Planning congestion pricing to avoid burdening the vulnerable

Bridge with signs in fog

By Michael Brenneis

Congestion pricing seeks to better manage the capacity of urban highways by shifting some travel away from peak periods in order to improve traffic flow. For drivers who are low-income, have no alternative but to drive at peak times, and would be financially burdened by paying tolls, this has the potential to be regressive and inequitable. However, a new report from the Institute of Transportation Studies at UCLA suggests that the establishment of congestion pricing affords an opportunity to design the system from the ground up in an equitable way. The authors state that, “Congestion pricing can be introduced with a mechanism in place to protect the most vulnerable drivers.”

Using revenues raised from congestion pricing to bolster transit or walking and biking facilities may allow those living near freeways to breathe cleaner air and improve the transit they may wish to ride. Those benefits, however, would not reduce the financial harm that paying tolls may cause to low-income people who have no alternative to driving.

Based on assumptions that are detailed in the report, the authors estimate that about 13% of households within the six largest metropolitan statistical areas in California will still need to drive at peak times, and will find tolls to be financially burdensome. It’s key to note that the current system, which results in congested travel, poor health outcomes near freeways, inefficiency, and unreliability, is also inequitable; and that other mitigations such as capacity expansion do not inherently benefit low-income people or solve issues of equity.

The “Protecting Low-Income Drivers” section of the UCLA report details assistance programs for users of congestion-priced roads that could be adapted from regulated water and electric utilities, or from food and housing subsidy programs.

  • Tolling revenue can be used to subsidize transit. This option takes time to implement and may not solely benefit low-income people, as it might also benefit higher-income people who already use, or are likely to choose, transit.
  • A tiered pricing structure with a low “lifeline rate” common to water and energy utilities in California could increase prices for people who drive more, with the hitch being that some low-income households may have to drive as much or more than higher-income households.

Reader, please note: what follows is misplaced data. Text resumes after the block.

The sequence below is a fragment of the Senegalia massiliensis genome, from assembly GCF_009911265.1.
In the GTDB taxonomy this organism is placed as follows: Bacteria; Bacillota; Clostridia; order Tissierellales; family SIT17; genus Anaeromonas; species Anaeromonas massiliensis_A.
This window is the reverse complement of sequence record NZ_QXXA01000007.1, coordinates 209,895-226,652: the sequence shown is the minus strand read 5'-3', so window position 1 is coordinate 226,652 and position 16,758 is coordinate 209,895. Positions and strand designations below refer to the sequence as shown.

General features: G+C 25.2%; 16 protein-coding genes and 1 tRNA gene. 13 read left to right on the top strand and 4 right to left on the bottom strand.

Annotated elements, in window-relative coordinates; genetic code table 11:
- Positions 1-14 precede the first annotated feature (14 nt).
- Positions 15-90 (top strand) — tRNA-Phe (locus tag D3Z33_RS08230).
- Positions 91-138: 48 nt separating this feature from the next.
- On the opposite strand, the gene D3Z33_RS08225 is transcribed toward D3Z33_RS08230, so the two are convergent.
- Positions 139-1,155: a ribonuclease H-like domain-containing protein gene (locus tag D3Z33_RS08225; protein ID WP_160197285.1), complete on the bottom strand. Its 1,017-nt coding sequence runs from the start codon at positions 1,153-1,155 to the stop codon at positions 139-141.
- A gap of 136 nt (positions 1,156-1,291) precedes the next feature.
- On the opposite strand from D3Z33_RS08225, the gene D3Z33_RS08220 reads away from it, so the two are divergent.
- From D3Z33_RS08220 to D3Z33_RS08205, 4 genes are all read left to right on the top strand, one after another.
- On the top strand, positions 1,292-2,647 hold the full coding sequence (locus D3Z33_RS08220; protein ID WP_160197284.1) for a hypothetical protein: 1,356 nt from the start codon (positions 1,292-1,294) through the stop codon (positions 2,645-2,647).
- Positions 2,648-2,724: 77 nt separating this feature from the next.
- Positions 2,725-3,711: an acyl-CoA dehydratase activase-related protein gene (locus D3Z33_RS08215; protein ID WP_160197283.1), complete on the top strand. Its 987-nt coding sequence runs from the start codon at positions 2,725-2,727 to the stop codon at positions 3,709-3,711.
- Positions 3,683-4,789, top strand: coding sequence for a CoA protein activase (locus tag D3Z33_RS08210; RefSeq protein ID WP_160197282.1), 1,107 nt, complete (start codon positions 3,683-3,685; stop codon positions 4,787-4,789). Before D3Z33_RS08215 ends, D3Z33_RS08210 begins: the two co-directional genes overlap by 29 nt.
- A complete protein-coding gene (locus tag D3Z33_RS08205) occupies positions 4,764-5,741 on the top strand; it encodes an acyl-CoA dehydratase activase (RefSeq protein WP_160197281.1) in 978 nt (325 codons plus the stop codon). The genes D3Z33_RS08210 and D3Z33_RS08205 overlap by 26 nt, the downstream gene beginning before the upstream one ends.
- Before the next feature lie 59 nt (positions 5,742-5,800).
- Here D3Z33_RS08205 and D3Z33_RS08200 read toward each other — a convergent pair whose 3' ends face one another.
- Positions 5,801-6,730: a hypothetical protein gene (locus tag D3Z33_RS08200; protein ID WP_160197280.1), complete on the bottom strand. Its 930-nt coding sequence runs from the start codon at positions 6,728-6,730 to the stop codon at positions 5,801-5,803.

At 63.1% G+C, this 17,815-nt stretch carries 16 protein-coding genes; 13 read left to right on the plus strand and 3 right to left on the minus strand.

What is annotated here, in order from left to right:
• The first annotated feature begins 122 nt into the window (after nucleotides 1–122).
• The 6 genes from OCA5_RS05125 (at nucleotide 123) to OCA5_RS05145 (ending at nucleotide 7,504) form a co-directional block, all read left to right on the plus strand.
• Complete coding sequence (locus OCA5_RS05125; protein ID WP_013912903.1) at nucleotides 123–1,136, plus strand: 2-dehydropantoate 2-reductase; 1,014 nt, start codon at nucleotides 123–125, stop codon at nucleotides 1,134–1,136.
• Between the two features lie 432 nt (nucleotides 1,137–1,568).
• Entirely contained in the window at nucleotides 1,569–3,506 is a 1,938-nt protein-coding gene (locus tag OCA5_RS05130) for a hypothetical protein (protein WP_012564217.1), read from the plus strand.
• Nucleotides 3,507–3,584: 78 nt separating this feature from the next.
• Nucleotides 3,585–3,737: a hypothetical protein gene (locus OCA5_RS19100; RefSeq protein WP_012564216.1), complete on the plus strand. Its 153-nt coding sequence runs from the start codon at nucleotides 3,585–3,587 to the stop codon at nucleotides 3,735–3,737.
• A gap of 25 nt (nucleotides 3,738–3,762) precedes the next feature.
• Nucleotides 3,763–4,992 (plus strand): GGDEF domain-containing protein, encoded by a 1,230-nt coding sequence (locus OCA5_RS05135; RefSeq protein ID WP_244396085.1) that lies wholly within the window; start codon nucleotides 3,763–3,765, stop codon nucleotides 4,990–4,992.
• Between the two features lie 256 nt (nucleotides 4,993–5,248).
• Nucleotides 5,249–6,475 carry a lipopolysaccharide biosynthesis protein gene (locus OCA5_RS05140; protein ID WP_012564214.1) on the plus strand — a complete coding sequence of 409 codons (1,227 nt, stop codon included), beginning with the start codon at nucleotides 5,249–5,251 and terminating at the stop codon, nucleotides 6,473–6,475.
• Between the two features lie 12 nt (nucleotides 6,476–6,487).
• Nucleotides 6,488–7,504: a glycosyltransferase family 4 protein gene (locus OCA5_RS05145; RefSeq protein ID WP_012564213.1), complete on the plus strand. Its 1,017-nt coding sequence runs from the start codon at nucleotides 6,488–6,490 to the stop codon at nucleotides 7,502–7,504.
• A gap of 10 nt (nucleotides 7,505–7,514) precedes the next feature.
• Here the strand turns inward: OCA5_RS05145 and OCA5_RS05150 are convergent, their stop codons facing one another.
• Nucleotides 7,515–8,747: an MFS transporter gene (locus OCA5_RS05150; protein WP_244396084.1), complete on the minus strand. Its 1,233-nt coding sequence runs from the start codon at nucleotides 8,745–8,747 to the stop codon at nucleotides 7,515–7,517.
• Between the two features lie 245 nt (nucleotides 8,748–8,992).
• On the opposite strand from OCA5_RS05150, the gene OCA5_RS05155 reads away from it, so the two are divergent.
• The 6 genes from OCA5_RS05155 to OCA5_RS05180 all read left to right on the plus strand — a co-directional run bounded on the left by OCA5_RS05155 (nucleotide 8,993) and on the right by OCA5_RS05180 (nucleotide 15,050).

• Direct government assistance to help low-income drivers pay market-rate tolls could be delivered as a cash payment, but not earmarked exclusively for that use. This could avoid the misuse and sharing of a special transponder, but would require the cooperation of several government agencies
  • A gradual rollout of congestion pricing, in conjunction with redistribution strategies, would give users and agencies time to prepare for and to learn about the programs. This could be done by expanding the system one high-occupancy toll lane at a time over the course of several years.

Road pricing can avoid some of the pitfalls faced by fully metered water or electric utilities that grew up over time to reflect the affluence, or lack thereof, of the communities they serve. In contrast to some of these utilities, roads do not only serve communities that are mostly low- or high-income, in fact most drivers who pay tolls will not be low-income. More revenue can be devoted to helping vulnerable people because roads do not need to be regenerated for each new user. Because, as the authors say, “[t]here is no established market in road space, nor is one likely to arise unless the government creates it,” the opportunity presents itself to develop pricing plans that relieve congestion without adding capacity, and simultaneously address issues of equity.

Photo credit: Photo by Wojtek Witkowski on Unsplash, unmodified. License.